Otolaryngology is a medical specialty which is focused on the ears, nose, and throat. It is also called otolaryngology-head and neck surgery because specialists are trained in both medicine and surgery. An otolaryngologist is often called an ear, nose, and throat doctor, or an ENT for short.
This medical specialty dates back to the 19th century, when doctors recognized that the head and neck contained a series of interconnected systems. Doctors developed techniques and tools for examining and treating problems of the head and neck, eventually forming a medical specialty. According to the American Academy of Otolaryngology, it is the oldest medical specialty in the United States.
Otolaryngologists differ from many physicians in that they are qualified to perform many types of surgery on the delicate and complex tissues of the head and neck.
What do Otolaryngologists Treat?
- Ear: Otolaryngologists are trained in the medical and surgical treatment of hearing loss, ear infections, balance disorders, ear noise (tinnitus), nerve pain, and facial and cranial nerve disorders. They also manage congenital (birth) disorders of the outer and inner ear.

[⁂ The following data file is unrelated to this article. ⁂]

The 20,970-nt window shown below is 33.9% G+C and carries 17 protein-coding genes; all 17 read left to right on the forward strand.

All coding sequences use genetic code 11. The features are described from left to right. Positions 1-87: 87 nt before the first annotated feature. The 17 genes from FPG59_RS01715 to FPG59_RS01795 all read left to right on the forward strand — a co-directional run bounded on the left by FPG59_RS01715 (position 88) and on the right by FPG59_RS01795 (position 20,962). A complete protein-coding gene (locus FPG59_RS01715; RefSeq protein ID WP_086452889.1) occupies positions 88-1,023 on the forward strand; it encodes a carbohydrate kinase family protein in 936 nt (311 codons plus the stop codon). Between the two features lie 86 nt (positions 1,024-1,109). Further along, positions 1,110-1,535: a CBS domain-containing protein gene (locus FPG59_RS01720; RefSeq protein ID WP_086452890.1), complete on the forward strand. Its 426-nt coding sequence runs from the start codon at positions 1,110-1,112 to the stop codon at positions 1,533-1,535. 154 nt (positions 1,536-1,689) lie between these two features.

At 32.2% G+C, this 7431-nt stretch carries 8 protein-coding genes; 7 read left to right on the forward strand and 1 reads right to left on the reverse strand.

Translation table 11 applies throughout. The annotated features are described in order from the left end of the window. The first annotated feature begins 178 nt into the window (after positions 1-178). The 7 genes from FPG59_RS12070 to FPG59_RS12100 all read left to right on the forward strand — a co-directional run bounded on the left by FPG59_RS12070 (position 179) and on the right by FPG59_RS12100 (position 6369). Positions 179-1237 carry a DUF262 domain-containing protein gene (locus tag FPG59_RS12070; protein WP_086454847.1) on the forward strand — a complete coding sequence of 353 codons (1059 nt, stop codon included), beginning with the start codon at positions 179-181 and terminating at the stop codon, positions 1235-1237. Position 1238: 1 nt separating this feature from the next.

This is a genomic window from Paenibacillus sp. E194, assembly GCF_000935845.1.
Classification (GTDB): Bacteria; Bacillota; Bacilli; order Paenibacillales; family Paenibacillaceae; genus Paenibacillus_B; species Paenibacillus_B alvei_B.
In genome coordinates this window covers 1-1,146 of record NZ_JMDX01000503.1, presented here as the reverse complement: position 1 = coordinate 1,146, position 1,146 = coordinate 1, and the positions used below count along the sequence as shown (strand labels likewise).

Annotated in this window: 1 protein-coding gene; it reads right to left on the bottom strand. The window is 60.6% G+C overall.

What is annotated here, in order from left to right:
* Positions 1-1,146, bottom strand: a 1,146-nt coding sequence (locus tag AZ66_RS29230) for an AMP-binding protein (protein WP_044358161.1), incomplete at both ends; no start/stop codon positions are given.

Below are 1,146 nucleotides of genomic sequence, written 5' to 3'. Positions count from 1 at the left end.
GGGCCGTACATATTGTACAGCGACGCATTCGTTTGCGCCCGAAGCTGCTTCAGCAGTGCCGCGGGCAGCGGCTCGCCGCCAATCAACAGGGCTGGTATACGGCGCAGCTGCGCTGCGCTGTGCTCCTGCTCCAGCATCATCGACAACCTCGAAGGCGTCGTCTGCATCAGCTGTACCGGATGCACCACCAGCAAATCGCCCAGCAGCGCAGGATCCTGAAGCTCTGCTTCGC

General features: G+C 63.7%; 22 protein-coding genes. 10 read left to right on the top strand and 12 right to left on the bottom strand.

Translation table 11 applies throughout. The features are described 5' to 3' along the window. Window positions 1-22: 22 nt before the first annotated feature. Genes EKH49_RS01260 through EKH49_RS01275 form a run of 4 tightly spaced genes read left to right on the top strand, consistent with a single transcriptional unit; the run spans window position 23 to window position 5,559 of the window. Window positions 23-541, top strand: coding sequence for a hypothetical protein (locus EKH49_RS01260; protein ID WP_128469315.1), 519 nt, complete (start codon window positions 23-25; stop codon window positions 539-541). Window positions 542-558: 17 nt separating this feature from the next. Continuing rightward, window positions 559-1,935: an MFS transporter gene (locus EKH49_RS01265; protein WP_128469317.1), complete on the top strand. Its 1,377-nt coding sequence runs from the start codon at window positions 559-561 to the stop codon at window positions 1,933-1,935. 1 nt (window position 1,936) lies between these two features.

- Nose: Care of the nasal cavity and sinuses is one of the primary skills of otolaryngologists. Otolaryngologists diagnose, manage and treat allergies, sinusitis, smell disorders, polyps, and nasal obstruction due to a deviated septum. They can also correct the appearance of the nose (rhinoplasty surgery).
- Throat: Otolaryngologists have expertise in managing diseases of the larynx (voice box) and the upper aero-digestive tract or esophagus, including voice and swallowing disorders.
- Head and Neck: In the head and neck area, otolaryngologists are trained to treat infectious diseases, both benign and malignant (cancerous) tumors, facial trauma, and deformities of the face. They perform both cosmetic plastic and reconstructive surgery.
How are Otolaryngologist-Head and Neck Surgeons Trained?
An otolaryngologist is ready to start practicing after completing up to 15 years of college and post-graduate training. To receive certification from the American Board of Otolaryngology, individuals must first complete college, medical school, and at least five years of specialty training. Next, the physician must pass the American Board of Otolaryngology examination. Some then pursue a one- or two-year fellowship for more training in a subspecialty area. All full-time faculty at Columbia have completed fellowship training in their areas of expertise.